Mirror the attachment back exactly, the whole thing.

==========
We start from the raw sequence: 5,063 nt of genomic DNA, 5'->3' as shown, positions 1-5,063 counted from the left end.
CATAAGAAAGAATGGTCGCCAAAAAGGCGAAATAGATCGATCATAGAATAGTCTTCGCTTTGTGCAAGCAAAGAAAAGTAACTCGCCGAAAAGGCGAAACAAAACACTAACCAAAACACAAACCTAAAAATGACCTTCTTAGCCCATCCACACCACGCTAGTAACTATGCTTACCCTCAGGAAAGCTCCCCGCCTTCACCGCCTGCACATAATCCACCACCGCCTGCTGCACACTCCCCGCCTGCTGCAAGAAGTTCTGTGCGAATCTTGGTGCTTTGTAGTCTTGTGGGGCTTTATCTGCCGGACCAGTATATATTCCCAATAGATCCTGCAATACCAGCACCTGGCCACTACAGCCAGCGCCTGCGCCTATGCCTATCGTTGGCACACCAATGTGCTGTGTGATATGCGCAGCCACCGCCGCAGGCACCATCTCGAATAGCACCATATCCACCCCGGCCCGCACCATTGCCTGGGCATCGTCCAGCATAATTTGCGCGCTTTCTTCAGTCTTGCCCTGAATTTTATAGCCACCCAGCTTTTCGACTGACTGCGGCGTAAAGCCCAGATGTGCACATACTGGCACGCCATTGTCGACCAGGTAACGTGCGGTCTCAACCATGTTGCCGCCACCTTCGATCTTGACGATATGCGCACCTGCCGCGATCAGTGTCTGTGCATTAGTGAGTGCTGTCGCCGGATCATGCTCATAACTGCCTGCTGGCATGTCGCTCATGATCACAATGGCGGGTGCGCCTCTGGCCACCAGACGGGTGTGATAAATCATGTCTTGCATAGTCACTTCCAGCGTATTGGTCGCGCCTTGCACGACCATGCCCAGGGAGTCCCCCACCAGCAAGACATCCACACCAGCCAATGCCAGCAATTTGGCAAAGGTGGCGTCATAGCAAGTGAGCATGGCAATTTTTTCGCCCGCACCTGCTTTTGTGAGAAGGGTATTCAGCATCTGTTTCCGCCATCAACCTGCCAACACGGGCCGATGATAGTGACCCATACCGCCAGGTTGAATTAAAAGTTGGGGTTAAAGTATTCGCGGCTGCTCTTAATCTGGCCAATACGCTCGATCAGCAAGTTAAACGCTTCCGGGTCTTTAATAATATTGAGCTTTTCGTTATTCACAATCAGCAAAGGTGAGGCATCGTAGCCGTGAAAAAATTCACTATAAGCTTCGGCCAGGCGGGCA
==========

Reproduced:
We start from the raw sequence: 5,063 nt of genomic DNA, 5'->3' as shown, positions 1-5,063 counted from the left end.
CATAAGAAAGAATGGTCGCCAAAAAGGCGAAATAGATCGATCATAGAATAGTCTTCGCTTTGTGCAAGCAAAGAAAAGTAACTCGCCGAAAAGGCGAAACAAAACACTAACCAAAACACAAACCTAAAAATGACCTTCTTAGCCCATCCACACCACGCTAGTAACTATGCTTACCCTCAGGAAAGCTCCCCGCCTTCACCGCCTGCACATAATCCACCACCGCCTGCTGCACACTCCCCGCCTGCTGCAAGAAGTTCTGTGCGAATCTTGGTGCTTTGTAGTCTTGTGGGGCTTTATCTGCCGGACCAGTATATATTCCCAATAGATCCTGCAATACCAGCACCTGGCCACTACAGCCAGCGCCTGCGCCTATGCCTATCGTTGGCACACCAATGTGCTGTGTGATATGCGCAGCCACCGCCGCAGGCACCATCTCGAATAGCACCATATCCACCCCGGCCCGCACCATTGCCTGGGCATCGTCCAGCATAATTTGCGCGCTTTCTTCAGTCTTGCCCTGAATTTTATAGCCACCCAGCTTTTCGACTGACTGCGGCGTAAAGCCCAGATGTGCACATACTGGCACGCCATTGTCGACCAGGTAACGTGCGGTCTCAACCATGTTGCCGCCACCTTCGATCTTGACGATATGCGCACCTGCCGCGATCAGTGTCTGTGCATTAGTGAGTGCTGTCGCCGGATCATGCTCATAACTGCCTGCTGGCATGTCGCTCATGATCACAATGGCGGGTGCGCCTCTGGCCACCAGACGGGTGTGATAAATCATGTCTTGCATAGTCACTTCCAGCGTATTGGTCGCGCCTTGCACGACCATGCCCAGGGAGTCCCCCACCAGCAAGACATCCACACCAGCCAATGCCAGCAATTTGGCAAAGGTGGCGTCATAGCAAGTGAGCATGGCAATTTTTTCGCCCGCACCTGCTTTTGTGAGAAGGGTATTCAGCATCTGTTTCCGCCATCAACCTGCCAACACGGGCCGATGATAGTGACCCATACCGCCAGGTTGAATTAAAAGTTGGGGTTAAAGTATTCGCGGCTGCTCTTAATCTGGCCAATACGCTCGATCAGCAAGTTAAACGCTTCCGGGTCTTTAATAATATTGAGCTTTTCGTTATTCACAATCAGCAAAGGTGAGGCATCGTAGCCGTGAAAAAATTCACTATAAGCTTCGGCCAGGCGGGCA